Courtney Worley is a young mother sharing the story of the time prior to giving birth to her first baby. She has informed herself about healthy birth practices, but is finding it hard to obtain support for her birth choices from her care provider despite the fact that she is having a healthy, uncomplicated pregnancy. In order to birth in a way that she feels is safe and healthy, she must travel to a midwife nearly an hour from her home, having to switch care providers just weeks before giving birth.
While giving birth used to be a dangerous event for women a century or so ago, birth is now a much safer event for women in the United States. Still, the United States’ maternal mortality rate of 15.1 per 100,000 live births places it at the bottom of all industrialized nations in the world . Mothers in the U.S. are at a much higher risk of dying from a cause associated with birth than women in other developed countries.
The infant mortality rate in the U.S. is also high at 6.9 per 1,000 live births, with huge variation by race–5.7 for white babies to 13.7 for African American babies . Kentucky’s infant mortality rate is very close to the national rate, and its maternal mortality rate is 8.8 . While Kentucky’s maternal mortality rate is lower than the national rate, it is significantly higher than the national goal of 3.3 per 100,000 live births by 2010 laid out by the U.S. federal government .
Given the fact that risk still exists during pregnancy and birth, it is very important for women to be informed of all the birth options available to them. Equally important is finding a provider and a facility that will partner with you to have a safe birth experience that fits your birth plan.
Several important technologies and medical knowledge have been developed to prevent and address the risks for both newborn and maternal death associated with birthing. Still, some women do not have access to appropriate care during pregnancy and birth, while at the same time many women in the U.S. and Kentucky are overexposed to interventions during labor and birth. While birthing technologies, such as cesarean sections (c-sections) can be life-saving interventions, medically unnecessary interventions can actually increase risks for mother and newborn.
The World Health Organization has stated that an ideal cesarean section rate, one that would reflect medical need, should be at around 15 percent of all births . According to a 2011 study, the U.S. c-section rate is at the highest yet, having increased from 27% of all births in 2002 to 34% in 2009. Kentucky’s c-section rate was even higher than the national rate, at 35% . The Kentucky rate for induced labor is 26% , meaning that 1 in 4 women have labor brought on through the use of medication rather than allowing their bodies to go into labor naturally.
Receiving prenatal care from the beginning of a pregnancy increases the chances that any medical problems can be handled appropriately to limit risks and complications during birth and postpartum for both mother and baby. Making a birth plan, a written document that states your preferences for labor and birth—within the boundaries of what is medically appropriate and safe for mother and baby, is a helpful way to communicate to your provider (and others you may want involved in the birth) what your preferences are for labor and delivery.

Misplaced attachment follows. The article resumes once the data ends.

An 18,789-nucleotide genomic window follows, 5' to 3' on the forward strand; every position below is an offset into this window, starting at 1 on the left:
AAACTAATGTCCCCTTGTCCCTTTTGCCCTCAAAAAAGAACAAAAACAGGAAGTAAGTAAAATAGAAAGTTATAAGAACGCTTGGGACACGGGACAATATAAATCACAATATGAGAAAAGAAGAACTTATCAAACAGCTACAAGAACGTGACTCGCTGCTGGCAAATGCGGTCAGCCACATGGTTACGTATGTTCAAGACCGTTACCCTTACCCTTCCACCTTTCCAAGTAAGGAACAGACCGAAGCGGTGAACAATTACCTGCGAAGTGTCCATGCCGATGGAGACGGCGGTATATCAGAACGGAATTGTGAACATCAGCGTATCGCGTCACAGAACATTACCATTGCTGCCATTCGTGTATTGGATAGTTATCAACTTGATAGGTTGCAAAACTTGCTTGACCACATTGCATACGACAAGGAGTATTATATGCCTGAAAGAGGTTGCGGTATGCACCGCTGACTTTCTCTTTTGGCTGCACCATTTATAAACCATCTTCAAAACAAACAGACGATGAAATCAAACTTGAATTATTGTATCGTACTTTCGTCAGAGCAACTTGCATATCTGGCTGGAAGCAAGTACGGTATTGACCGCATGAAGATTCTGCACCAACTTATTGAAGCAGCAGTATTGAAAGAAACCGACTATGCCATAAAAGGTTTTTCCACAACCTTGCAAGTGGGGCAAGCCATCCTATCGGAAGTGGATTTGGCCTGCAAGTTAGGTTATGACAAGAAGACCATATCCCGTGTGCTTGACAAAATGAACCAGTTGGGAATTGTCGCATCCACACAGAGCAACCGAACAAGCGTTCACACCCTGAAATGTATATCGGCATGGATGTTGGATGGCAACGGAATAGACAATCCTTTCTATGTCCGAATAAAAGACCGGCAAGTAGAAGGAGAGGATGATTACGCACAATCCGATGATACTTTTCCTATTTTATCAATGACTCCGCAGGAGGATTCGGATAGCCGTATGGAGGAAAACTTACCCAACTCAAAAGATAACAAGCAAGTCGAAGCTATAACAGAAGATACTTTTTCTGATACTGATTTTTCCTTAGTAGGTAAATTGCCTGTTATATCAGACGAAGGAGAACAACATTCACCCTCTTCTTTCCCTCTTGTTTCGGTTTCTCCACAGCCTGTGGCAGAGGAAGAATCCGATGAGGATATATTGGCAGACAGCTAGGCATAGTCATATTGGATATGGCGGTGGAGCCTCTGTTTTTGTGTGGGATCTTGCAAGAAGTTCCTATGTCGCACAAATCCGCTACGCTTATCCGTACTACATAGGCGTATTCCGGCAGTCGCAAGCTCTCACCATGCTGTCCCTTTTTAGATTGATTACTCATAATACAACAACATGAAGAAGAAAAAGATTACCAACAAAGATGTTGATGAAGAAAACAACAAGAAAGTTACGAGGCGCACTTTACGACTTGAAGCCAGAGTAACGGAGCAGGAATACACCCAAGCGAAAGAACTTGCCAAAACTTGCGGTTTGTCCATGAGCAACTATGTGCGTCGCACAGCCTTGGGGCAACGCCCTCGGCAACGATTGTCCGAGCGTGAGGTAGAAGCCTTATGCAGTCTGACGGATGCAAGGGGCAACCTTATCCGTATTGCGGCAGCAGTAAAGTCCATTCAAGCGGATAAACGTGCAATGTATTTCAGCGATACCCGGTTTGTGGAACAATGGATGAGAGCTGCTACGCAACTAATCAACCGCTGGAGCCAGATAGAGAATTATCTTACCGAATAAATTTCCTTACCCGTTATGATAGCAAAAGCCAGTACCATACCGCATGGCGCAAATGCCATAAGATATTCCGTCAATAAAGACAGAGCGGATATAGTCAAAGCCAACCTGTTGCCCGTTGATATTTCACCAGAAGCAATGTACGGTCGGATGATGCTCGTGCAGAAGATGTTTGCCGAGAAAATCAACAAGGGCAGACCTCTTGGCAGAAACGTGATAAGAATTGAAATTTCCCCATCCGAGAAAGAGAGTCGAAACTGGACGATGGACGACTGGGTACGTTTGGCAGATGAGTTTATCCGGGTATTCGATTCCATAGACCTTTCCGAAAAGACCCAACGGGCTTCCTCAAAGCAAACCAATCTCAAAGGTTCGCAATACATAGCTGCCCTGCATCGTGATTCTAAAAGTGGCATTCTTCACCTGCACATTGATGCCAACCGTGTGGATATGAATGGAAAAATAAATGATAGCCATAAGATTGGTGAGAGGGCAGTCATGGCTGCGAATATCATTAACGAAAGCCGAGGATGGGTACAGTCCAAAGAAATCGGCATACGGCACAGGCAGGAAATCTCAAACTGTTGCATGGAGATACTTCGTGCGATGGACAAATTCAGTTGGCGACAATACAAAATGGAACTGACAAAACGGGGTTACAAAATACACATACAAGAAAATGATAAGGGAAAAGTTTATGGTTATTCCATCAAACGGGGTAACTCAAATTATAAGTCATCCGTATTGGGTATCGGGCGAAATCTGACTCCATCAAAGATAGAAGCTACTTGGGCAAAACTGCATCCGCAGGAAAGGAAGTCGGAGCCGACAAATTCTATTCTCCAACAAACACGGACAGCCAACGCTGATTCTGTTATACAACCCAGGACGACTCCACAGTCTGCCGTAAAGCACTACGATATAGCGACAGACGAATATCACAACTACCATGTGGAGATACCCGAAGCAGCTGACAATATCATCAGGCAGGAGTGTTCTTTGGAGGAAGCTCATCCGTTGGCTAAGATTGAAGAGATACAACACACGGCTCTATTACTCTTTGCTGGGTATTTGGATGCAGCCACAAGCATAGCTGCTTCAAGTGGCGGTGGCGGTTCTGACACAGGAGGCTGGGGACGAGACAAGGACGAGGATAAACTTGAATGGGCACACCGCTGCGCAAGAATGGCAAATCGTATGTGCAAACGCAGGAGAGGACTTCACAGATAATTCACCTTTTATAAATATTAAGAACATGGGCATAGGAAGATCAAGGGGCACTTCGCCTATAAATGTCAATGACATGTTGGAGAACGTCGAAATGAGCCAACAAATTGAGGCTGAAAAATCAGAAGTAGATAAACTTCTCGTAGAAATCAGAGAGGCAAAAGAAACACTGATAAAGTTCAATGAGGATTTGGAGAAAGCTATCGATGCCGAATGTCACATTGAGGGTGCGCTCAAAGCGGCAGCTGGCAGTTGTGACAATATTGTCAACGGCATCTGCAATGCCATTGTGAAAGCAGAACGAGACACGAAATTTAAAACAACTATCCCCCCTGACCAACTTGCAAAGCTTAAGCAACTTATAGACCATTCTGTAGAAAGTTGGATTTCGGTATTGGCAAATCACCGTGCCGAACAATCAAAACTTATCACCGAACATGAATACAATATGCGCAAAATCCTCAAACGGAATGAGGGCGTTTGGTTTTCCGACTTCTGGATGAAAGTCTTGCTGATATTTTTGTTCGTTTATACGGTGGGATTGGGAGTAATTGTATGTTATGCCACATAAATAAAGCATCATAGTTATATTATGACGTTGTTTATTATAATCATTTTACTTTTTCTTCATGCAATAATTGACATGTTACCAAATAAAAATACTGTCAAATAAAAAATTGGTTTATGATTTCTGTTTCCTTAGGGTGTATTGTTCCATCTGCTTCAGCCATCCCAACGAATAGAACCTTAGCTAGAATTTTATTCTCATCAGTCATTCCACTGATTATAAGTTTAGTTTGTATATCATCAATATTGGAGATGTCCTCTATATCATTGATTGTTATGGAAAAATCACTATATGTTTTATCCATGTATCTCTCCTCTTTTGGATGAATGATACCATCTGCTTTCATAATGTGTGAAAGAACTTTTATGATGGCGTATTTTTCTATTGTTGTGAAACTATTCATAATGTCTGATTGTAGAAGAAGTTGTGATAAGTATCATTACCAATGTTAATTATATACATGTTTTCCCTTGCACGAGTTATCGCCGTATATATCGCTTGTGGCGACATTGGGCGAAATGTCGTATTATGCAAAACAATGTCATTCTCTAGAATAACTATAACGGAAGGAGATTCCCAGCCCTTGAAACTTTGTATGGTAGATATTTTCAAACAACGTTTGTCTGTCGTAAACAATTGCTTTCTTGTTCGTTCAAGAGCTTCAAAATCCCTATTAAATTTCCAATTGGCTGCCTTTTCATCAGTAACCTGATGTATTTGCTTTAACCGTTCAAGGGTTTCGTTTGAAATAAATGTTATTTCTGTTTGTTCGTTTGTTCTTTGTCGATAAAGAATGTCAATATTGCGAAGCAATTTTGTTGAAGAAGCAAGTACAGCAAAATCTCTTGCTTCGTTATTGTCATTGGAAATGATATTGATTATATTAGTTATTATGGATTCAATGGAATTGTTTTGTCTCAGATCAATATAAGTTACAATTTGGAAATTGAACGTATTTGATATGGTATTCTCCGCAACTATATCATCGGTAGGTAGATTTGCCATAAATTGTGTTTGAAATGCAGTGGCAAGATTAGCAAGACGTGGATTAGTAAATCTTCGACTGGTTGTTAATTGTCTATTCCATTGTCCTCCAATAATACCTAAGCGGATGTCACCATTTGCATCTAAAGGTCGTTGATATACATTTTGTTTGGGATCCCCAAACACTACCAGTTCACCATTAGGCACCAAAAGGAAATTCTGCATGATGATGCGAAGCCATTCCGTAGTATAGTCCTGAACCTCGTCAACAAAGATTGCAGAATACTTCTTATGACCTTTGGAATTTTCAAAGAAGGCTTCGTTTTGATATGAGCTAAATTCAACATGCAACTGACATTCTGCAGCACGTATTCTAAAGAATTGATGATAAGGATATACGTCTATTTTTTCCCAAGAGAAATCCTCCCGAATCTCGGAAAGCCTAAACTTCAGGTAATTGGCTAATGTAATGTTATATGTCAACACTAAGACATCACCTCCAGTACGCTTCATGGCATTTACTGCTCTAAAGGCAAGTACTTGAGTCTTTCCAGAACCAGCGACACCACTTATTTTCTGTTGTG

Options for birthing include:
• What type of provider(s) you choose (physician, Nurse-Midwife, direct-entry midwife)
• Who will be with you at the birth (partner, sibling, friend, parent, doula)
• What type of facility you choose to have your baby in (hospital, birthing center, home)
• What type of interventions you feel comfortable with and under what circumstances (cesarean, pain management, VBAC [vaginal birth after cesarean], episiotomy, induction, use of forceps or vacuum, among others)
• How you want to labor and deliver (walking, sitting, squatting position, etc.)
• As well as decisions about breastfeeding, rooming with your baby while at the hospital, and if you have a baby boy—whether to have a circumcision or not.
In 2006, Kentucky ranked 6th among all states for cesarean section rate
VBAC (vaginal birth after cesarean) is a safe birth option for most women
There are currently no birthing centers in Kentucky (35 other states have birthing centers)
There are many types of childbirth classes that can help prepare you for pregnancy, delivery, and postpartum—Lamaze, Bradley, Hypnobirthing, Birthing from Within
Do you believe women and their providers should be able to schedule a cesarean section or induction based on convenience or should it only be based on medical necessity?
Do you believe women are generally encouraged to learn about pregnancy and childbirth in your community?
Do you think women have the right to refuse medical treatment that they deem unnecessary or invasive based on their knowledge, preferences, and discussions with the care provider?
If you were going to write a birth plan, what are some things that would be important to you to include?
Do you have a birth story to share?
Resources and Links:
WebMD, Birthing Options
Birth True Blog
About.com, Pregnancy and Childbirth
March of Dimes, Childbirth Classes
Coalition for Improving Maternity Services
How to Have a Better Birth
Giving Birth With Confidence